Yeah. And it sounds like it's not a major setback like you. So yeah. I want to just follow up on you were talking about city council meeting, I believe tonight, this is being recorded on Tuesday, there's a sewer rate increase. Is that a tonight proposal for city council as well?

Unknown Speaker
Yes, yeah, yeah, we'll, we'll consider revising the sewer rates, wastewater and water rates. You know, it's a it's a kind of a situation you find yourself in government where we are loath to increase rates, or prices or taxes or any of that kind of stuff. And so we find ourselves where every so often you just have no choice. And I want to say with respect to the wastewater rates, it's a significant increase, but it's been 25 years. And so you may look at it and say, well, that's 75%, or whatever the number may be, well, yeah, you divide by 25. It's 3% a year, which, again, is not that by itself is not a big number. What we find ourselves into in situation into is where you typically don't request a rate increase until you absolutely need it. You know, we don't do this because we have raised rates for a while. I mean, we're not doing it, because it just, it seems like, excuse me, we're doing this because we really, really are close to running out of cash. And we've got a significant building permit, excuse me, we've got significant building projects that we need to pursue. We've got some sewer lines in the city that are 100 years old, and they're doing what you would think a sewer line 100 years old would do in many cases, they collapse or we've ended up with sinkholes, particularly in the Third and Fourth Street areas by California and chestnut streets. And so we, you know, we have to react to those, you know, with repair work, and we prefer to react to them with a little bit of proactivity and try to replace those lines, or similarly aged lines. You know, before we have to we've also got a little bit of an issue out on the west side there by the Interstate, we need to add to the sewer capacity that serves the hotels and restaurants out there. So it's a combination of, you know, finally waiting as long as we could possibly wait to raise rates as well as a need for repair work and some some capacity expansion. So it's all come together. Unfortunately, right now. So, so we will deal with that this evening city council meeting as well.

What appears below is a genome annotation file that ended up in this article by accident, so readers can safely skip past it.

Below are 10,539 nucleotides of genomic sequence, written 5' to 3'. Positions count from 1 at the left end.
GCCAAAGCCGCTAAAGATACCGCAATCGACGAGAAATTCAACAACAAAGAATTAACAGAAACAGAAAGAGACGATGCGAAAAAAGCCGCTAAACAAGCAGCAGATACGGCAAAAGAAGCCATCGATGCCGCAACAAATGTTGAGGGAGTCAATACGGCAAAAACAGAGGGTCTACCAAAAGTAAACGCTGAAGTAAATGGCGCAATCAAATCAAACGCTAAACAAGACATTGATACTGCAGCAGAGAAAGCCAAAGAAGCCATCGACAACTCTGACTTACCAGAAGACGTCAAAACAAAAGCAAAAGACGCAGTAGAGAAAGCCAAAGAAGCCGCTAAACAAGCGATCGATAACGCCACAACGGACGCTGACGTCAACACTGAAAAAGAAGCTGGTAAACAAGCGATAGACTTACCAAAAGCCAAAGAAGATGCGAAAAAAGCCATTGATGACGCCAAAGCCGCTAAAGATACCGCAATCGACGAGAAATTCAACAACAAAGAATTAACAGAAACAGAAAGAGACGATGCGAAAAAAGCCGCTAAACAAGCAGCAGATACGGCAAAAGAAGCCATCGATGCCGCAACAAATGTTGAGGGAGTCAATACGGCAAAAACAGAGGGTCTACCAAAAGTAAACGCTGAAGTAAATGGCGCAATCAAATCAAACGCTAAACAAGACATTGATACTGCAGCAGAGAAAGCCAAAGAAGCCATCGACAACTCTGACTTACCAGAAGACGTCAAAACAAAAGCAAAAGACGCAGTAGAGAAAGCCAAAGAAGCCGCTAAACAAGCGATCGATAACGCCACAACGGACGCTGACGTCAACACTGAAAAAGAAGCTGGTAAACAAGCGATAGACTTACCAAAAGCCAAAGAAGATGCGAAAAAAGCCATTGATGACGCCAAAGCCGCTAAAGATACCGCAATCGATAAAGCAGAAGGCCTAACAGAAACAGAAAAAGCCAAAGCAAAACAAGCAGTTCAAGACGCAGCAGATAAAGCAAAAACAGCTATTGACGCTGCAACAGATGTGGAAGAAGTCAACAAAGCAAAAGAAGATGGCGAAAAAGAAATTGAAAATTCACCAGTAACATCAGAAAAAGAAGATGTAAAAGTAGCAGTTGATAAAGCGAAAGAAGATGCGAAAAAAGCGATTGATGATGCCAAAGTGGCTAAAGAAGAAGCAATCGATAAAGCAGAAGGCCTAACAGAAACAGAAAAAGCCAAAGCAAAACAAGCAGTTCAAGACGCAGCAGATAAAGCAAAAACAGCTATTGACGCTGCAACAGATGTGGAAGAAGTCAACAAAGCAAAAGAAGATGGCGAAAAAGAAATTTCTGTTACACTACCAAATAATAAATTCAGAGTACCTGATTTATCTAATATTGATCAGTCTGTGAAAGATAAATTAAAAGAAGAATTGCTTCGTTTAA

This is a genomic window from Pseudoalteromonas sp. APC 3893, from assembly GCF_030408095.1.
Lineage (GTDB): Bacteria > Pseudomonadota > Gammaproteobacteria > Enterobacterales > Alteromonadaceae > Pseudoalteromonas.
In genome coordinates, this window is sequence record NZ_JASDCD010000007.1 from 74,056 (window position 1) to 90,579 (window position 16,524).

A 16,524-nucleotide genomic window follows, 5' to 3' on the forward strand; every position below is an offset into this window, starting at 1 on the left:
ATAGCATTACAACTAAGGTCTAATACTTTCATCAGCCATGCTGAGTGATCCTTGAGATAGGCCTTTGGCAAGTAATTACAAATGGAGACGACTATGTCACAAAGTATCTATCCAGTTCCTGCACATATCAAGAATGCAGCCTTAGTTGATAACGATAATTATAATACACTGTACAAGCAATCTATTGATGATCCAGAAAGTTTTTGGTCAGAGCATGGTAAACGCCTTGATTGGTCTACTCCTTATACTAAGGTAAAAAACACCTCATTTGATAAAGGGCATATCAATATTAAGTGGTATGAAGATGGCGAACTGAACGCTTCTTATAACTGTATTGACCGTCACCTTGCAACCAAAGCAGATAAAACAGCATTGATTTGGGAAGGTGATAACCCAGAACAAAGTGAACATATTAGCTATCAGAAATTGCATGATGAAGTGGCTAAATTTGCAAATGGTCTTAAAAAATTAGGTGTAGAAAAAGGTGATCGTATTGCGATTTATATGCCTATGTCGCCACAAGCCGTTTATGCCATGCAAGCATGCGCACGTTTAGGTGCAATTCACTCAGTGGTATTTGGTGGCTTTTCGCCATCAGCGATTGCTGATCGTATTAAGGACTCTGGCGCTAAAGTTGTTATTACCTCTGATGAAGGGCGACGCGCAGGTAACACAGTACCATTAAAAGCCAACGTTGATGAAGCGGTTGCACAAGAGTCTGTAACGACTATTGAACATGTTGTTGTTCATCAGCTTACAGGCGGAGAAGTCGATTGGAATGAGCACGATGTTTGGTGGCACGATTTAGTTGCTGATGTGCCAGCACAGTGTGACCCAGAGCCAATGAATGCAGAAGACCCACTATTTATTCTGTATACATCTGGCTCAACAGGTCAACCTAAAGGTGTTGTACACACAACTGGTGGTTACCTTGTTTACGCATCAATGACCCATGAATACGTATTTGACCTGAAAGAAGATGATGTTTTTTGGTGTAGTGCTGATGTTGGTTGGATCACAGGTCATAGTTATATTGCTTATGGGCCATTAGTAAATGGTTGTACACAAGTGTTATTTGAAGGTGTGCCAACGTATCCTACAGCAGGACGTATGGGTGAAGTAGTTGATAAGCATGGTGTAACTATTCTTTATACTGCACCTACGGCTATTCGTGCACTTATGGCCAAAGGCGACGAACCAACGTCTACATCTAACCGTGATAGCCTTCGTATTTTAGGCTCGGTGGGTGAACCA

Unknown Speaker
Yeah, well, I'm in Bloomington and Rhode county has one approved. I know Nashville's dealing with this deck snoring over there last week, right that the next crisis is water and sewer services. And again, speaking about water infrastructure, or sewer infrastructure or you know, 100 years old. So this is happening all over in every city we talk with, just to give some of the residents an idea of that proposal. How much would an average bill raise with Then the next year or so, or how does that work out?